Fig. 3.-Young watermelon plants in pots, showing damping-off form
of the wilt disease.





Florida Agricultural Experiment Station


appearing in new fields around water holes and other places
where cattle have congregated after having had the range of
neighboring infested fields.
Wilt may attack watermelon plants in any stage of their
development. Seedlings may be killed before they appear above
ground. Also, after appearing above ground, they are often
killed by a damping-off form of the disease, as illustrated in
Fig. 3. Growers generally are not familiar with these forms
of the disease, as losses of individual plants usually are not
noticed because of the large number of plants in a hill. How-
ever, after the plants
have been thinned to
a stand and have
Grown larger, af-
.: fected plants are
-r : more conspicuous
S., and exhibit distinct
Sw..ilt symptoms (Fig.
4). In commercial
Fields where the in-
festation usually is
.. ~ light, destruction
S" does not occur to
.. ..*r ..* ,.A any great extent
.rfs! *.: often until the vines
i*f .* '' .. are well-grown, and
*.: .. at this stage the ef-
fects of the disease
Fig. 4.-Watermelon plants in the field,
showing typical wilt symptoms. are very conspicuous
and disheartening.
Wilted plants may revive somewhat overnight, but the recovery
is only temporary and within a few days the plant is dead.
Vegetative growth of the fungus extends through the vascu-
lar system of affected plants and serves to impede the normal
passage of water to the leaves by actual plugging of the vessels
and by weakening the water-carrying system by direct attacks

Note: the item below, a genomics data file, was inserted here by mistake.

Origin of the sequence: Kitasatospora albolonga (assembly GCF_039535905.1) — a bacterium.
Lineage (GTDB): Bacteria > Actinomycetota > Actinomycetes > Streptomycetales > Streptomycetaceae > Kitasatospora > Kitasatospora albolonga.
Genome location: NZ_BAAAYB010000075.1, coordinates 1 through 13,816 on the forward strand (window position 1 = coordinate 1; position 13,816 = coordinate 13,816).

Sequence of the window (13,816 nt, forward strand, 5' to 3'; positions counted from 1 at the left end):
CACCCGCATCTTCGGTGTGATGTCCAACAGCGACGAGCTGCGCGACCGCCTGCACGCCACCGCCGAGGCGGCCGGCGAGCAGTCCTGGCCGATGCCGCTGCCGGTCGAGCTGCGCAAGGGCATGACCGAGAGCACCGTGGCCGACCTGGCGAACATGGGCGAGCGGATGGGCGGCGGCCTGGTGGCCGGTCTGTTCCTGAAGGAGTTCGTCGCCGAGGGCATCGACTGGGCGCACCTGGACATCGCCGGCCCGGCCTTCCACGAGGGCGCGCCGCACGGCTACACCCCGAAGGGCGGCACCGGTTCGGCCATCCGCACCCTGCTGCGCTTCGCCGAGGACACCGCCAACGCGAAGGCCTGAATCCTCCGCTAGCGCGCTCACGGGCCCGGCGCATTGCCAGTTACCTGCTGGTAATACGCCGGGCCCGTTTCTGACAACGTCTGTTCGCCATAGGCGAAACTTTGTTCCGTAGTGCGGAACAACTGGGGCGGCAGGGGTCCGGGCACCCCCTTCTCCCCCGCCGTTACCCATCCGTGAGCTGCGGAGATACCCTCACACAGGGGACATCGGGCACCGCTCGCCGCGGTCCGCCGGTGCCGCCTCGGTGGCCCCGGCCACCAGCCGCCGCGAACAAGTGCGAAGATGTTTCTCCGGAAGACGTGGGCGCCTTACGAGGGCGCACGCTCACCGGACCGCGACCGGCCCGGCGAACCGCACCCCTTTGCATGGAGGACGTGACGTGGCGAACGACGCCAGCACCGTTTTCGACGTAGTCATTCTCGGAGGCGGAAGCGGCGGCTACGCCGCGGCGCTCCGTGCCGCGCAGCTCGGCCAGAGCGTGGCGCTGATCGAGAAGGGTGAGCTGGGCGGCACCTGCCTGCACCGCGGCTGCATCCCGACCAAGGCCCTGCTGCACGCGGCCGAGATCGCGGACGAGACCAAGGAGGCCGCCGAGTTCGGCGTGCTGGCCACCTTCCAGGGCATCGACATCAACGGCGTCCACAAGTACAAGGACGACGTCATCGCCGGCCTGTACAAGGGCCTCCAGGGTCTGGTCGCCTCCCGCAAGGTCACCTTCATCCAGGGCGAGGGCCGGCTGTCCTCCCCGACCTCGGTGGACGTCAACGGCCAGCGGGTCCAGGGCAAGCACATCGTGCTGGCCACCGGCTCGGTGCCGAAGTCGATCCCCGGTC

on the walls by the fungus itself or possibly its toxic waste
products. This destruction of the vascular tissue is apparent
as brown streaks in longitudinal sections of diseased stems
(Fig. 5) and as brown or black centers of roots. This char-
acter of the disease has led to its being designated as "black-
root" by growers.





A Wilt-Resistant Watermelon for Florida


After the death of the plant, the fungus spreads rapidly
throughout the entire plant and produces masses of spores on
the surface. These are pale pink in color and are not especially
conspicuous. In this condition the fungus is easily disseminated
by wind, water, and
other agencies. Since
each of the countless
spores in the mass is
capable of initiating a
new infestation,the in- .
fested areas in fields
may increase greatly
in size from year to
year. Thus, it is haz-
ardous to plant a field I i
the second year with
the commercial varie- ," .
ties of melons. '.
In view of the fore- .
going facts, sprays or
dusts are valueless in
controlling the disease
and it is apparent that
the most feasible and
economic means of
combatting it is the
development of varie-
ties or strains of wa-
termelons that are re-
sistant to it. In the